Reports of research work funded by grants prior to 2013
Victoria University of Wellington
Lymphocyte-platelet Conjugates in Stable Atherosclerotic Disease
L Johnston, A La Flamme, S Harding and P Larsen,
School of Biological Sciences
Background and Study Aims
Lymphocytes, particularly T-cells and platelets are key immune cells in the development and destabilisation of atherosclerotic plaques respectively. However, the interactions between lymphocytes and platelets in atherosclerosis and how these interactions modulate plaque development are not well characterised. Our initial work demonstrates that platelet-T cell aggregates in patients with peripheral vascular disease are different in character than in healthy subjects – with an enhanced CD4 effector T cell population in vascular disease but comparable CD8 population. Furthermore, platelet – CD4 T cell binding was increased in subjects with peripheral vascular disease. This raises the question of how platelets influence CD4 T cell development and activity in atherosclerosis and if blocking platelet-T cell interactions can abrogate these changes.
Aim 1. To assess the effect of platelet interactions on CD4 T cell proliferation, cytokine production and activation state.
Aim 2. To assess the effect of antiplatelet therapy on platelet – CD4 T cell interactions.
To investigate the effect of inhibiting platelets on lymphocyte phenotypes, 12 antiplatelet naïve vascular patients and 12 healthy patients with no known cardiovascular disease or on any cardiovascular medications will be recruited. Subjects will then be loaded with 60mg of Prasugrel and continued on a maintenance dose of 10mg/day for 14 days. On day 14 a further 50mL of blood will be collected. To investigate the effects of platelets on CD4 T cell phenotypes and proliferation CD4 T cells will be extracted using a Dynal® CD4 untouched negative isolation kit and cultured with or without autologous platelets. Anti-CD3 bound to 96 well plates and soluble CD28 will be used to stimulate T cells and PMA and ionomycin to induce cytokine production. To measure the effect of platelets on T cell proliferation, T cells will be incubated with CellTrace Violet Cell Proliferation stain at the start of culturing, and analysed using flow cytometry. A protein secretion inhibitor such as BD GolgiStop will be added to stop the release of cytokines in preparation for intracellular cytokine analysis. Supernatant from T cell cultures will be collected for measurement of IFN–γ levels by ELISA. To look at the specific T helper subtypes involved, the extracellular marker CD4 will be paired with cytokine markers for IFN-γ (Th1), IL17A (Th17) and transcription factor FoxP3 (Treg). By pairing extracellular activation markers with intracellular cytokine and proliferation markers, this protocol will allow us to determine which phenotype the platelets are driving a T cell towards and their effect on T cell proliferation and cytokine production.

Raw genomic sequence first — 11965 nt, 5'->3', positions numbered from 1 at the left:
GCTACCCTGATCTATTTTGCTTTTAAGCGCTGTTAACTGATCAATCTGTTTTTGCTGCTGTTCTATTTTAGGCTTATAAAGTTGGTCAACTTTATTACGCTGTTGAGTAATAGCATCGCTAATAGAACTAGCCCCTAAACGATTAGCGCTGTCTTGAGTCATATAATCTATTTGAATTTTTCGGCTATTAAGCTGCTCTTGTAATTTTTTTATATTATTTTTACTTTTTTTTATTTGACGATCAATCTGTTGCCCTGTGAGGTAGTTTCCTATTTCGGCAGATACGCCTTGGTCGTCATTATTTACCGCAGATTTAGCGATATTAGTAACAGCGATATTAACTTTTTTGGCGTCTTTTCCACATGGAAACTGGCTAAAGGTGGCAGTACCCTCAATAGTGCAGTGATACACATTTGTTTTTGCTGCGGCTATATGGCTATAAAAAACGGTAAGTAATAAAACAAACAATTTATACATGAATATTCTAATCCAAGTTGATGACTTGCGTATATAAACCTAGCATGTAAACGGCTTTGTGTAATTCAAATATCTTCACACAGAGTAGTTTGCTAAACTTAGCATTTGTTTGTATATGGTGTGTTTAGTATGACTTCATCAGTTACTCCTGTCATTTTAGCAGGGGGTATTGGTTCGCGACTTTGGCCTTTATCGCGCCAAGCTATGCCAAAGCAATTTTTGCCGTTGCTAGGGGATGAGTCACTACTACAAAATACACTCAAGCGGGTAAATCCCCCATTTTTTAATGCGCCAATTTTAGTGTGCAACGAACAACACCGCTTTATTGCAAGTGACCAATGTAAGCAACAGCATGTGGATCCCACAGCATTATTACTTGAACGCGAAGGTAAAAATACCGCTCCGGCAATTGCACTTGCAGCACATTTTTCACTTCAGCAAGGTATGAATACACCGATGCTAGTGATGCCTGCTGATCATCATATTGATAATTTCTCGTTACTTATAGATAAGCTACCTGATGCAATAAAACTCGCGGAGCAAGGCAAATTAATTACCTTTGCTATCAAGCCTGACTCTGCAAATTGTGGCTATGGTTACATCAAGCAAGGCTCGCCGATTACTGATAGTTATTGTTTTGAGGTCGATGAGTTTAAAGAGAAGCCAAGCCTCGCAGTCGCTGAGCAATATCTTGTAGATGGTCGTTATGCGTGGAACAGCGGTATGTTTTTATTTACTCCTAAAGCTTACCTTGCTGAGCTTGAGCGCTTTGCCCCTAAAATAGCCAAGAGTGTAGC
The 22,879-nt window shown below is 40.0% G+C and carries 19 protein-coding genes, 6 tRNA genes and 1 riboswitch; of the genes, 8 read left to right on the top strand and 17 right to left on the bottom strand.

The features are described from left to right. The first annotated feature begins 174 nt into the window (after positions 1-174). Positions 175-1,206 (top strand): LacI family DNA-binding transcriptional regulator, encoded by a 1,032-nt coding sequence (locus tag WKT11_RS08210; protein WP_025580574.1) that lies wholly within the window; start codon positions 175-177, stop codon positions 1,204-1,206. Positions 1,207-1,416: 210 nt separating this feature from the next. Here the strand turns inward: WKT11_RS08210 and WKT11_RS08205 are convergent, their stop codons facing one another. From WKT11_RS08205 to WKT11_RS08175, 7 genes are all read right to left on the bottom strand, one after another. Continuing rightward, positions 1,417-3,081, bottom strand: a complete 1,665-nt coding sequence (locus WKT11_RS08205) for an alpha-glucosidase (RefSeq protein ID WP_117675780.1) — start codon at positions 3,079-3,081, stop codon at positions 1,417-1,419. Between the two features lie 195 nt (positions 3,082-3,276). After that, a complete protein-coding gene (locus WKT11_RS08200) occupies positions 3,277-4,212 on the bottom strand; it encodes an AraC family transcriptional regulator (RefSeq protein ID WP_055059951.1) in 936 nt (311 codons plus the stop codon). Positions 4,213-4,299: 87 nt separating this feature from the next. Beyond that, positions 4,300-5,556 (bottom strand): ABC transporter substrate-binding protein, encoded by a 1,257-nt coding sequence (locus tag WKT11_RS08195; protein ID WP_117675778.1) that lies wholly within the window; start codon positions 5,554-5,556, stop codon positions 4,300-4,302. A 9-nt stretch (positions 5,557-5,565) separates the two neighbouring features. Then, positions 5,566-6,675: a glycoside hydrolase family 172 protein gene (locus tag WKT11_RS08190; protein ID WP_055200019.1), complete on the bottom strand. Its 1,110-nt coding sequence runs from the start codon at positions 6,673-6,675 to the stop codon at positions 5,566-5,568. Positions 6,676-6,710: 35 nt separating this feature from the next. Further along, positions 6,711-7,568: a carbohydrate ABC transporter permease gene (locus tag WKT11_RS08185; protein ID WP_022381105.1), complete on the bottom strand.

The study is utilising intracellular cytokine staining, proliferation dye and flow cytometry to identify proliferating CD4 cells and the T helper cell phenotypes. This staining method and appropriate culturing conditions have now been fully optimised. With optimisation of the experimental methods complete, the screening and recruitment of participants is underway. Healthy volunteers have been recruited and experiments are underway in this cohort. In the vascular patient group, screening of the carotid surveillance list is being conducted and initial contact by letters is being made with potential patients.